[ietf-dkim] 8bit downgrades
iane at sussex.ac.uk
Tue May 24 03:40:52 PDT 2011
On 23 May 2011, at 17:10, Hector Santos wrote:
> Ian Eiloart wrote:
>> On 23 May 2011, at 15:19, Hector Santos wrote:
>>>> But why skip? Usually the message won't be downgraded. And even if they are, usually a broken signature will cause no harm.
>>> Thats the problem - define "usually" and also define "no harm."
>> Well, harm will only be done when someone incorrectly punishes a broken signature. They should not do that,
> Rhetorically, why not? Put another way, why should a receiver tolerate failure, or better, why should DKIM itself - the technology - tolerate failure? Sounds like DKIM has some inner soul turmoils - a devil on one shoulder and angel on the other.
Because there are known to be paths that break DKIM signatures. And because of this: http://www.apps.ietf.org/rfc/rfc4871.html#sec-6.3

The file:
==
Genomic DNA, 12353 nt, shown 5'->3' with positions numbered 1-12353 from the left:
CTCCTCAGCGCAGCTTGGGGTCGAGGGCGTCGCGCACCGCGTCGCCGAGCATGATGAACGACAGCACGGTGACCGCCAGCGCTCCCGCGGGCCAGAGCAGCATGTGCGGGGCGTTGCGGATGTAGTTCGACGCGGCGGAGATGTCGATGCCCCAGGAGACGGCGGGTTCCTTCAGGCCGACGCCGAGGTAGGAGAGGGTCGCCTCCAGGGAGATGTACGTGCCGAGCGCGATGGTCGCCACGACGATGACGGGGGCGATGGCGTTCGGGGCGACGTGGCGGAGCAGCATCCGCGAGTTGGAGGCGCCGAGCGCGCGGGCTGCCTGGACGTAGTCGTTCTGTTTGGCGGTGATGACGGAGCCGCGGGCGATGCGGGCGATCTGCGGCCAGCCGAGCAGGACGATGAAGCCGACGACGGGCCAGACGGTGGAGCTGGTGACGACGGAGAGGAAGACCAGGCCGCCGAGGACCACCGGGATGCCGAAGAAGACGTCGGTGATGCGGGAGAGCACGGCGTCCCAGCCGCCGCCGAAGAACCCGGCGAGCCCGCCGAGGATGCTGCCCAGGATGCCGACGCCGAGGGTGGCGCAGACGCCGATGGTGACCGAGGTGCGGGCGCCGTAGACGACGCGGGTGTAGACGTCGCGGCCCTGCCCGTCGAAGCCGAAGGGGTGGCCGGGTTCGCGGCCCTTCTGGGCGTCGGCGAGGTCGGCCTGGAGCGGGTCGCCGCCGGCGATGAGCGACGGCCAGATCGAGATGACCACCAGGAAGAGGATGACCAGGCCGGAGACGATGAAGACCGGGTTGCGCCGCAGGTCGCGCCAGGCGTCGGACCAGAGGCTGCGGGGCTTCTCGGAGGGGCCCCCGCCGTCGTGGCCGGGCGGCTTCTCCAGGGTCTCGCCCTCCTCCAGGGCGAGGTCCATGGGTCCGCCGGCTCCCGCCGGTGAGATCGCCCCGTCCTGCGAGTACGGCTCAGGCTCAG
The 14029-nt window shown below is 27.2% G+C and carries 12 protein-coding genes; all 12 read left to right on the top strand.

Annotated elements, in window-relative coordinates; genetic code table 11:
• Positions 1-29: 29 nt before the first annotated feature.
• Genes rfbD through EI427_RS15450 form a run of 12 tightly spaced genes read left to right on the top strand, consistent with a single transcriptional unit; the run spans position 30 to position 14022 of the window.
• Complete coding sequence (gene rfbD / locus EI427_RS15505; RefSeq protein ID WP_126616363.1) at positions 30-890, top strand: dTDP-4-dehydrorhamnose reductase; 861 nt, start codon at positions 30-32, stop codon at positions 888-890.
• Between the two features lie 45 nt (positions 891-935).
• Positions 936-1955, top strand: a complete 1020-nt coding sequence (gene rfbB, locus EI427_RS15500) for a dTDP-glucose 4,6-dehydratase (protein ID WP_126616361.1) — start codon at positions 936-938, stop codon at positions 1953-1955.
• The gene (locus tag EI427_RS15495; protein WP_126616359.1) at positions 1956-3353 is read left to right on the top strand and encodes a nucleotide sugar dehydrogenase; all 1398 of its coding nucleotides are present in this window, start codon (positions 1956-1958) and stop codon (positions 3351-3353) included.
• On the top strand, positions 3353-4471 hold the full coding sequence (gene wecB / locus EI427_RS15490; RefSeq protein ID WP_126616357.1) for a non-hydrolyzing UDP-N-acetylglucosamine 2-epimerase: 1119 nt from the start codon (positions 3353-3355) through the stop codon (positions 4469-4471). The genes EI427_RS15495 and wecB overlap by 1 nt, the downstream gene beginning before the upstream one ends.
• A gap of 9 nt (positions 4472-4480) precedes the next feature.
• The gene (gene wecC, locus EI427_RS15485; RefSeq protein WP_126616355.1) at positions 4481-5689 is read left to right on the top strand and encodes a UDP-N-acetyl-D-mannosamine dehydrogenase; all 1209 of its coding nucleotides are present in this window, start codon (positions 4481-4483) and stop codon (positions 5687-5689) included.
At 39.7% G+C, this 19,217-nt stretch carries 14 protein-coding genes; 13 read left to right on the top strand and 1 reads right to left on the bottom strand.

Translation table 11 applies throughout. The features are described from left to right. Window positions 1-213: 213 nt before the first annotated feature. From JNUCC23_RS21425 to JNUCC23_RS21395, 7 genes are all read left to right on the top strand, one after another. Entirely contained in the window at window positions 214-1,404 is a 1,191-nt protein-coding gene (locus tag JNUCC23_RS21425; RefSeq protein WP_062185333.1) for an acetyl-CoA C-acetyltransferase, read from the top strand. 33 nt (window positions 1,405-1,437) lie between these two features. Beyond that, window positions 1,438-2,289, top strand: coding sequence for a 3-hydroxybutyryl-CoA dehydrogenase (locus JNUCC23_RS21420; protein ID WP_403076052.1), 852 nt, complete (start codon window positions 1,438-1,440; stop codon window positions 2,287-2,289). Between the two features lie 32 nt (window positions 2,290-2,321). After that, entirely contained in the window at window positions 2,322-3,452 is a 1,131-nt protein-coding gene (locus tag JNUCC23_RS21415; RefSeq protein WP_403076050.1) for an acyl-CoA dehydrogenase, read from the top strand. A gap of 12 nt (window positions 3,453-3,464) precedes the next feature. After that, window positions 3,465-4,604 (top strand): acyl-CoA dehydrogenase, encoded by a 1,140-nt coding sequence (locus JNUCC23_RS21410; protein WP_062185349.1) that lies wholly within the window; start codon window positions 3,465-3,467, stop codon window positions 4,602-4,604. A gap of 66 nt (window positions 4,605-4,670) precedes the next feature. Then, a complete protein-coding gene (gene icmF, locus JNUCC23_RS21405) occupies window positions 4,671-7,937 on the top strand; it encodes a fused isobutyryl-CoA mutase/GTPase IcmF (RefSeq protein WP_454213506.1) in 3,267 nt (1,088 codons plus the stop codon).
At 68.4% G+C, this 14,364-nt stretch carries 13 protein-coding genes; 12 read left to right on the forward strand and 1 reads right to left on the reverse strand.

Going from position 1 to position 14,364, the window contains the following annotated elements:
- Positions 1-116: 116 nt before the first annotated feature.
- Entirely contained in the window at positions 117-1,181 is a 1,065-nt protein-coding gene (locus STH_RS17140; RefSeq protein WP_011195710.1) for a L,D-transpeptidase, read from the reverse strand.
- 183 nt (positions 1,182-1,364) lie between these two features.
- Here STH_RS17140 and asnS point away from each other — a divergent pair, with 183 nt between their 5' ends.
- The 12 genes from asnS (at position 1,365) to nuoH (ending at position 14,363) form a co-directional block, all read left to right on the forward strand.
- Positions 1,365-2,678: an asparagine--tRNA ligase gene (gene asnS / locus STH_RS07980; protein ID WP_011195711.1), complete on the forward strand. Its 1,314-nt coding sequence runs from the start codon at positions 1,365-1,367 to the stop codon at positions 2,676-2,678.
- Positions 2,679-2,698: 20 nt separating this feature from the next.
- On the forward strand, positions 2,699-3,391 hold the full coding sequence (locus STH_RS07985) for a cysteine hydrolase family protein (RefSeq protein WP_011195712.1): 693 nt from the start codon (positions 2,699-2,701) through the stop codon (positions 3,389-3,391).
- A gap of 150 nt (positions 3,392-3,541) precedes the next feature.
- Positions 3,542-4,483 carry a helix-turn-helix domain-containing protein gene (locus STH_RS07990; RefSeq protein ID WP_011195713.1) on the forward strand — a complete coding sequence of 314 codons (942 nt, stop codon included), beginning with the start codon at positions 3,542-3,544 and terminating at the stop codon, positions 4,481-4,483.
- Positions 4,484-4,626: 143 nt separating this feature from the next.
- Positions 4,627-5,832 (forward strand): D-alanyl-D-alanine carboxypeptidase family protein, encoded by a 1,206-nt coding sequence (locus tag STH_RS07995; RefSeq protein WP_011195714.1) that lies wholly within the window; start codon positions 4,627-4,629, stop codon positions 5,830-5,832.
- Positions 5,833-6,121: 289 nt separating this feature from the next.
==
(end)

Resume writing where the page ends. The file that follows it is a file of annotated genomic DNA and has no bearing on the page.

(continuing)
>> so the damage is actually done by the recipient, not by the downgrading.
> Well, thats a difference in two reasonable mindsets - a receiver who views faults as part of the strength of securing a technology and a receiver who tolerates faults - accepts everything including one that are direct and indirectly created and passes the buck to end-users. I like to believe there exist a commonality where false positive deterministic methods can be use to detect violations of an authentication and integrity technology.
> Rhetorically, its all for nothing, why bother looking at how to fix C14H hashing, talk about content formatting downgrades when failure is tolerated and per specification, deliberately ignored?
Because success has value, if you have a good reputation as a signer.
Postmaster, University of Sussex
+44 (0) 1273 87-3148
More information about the ietf-dkim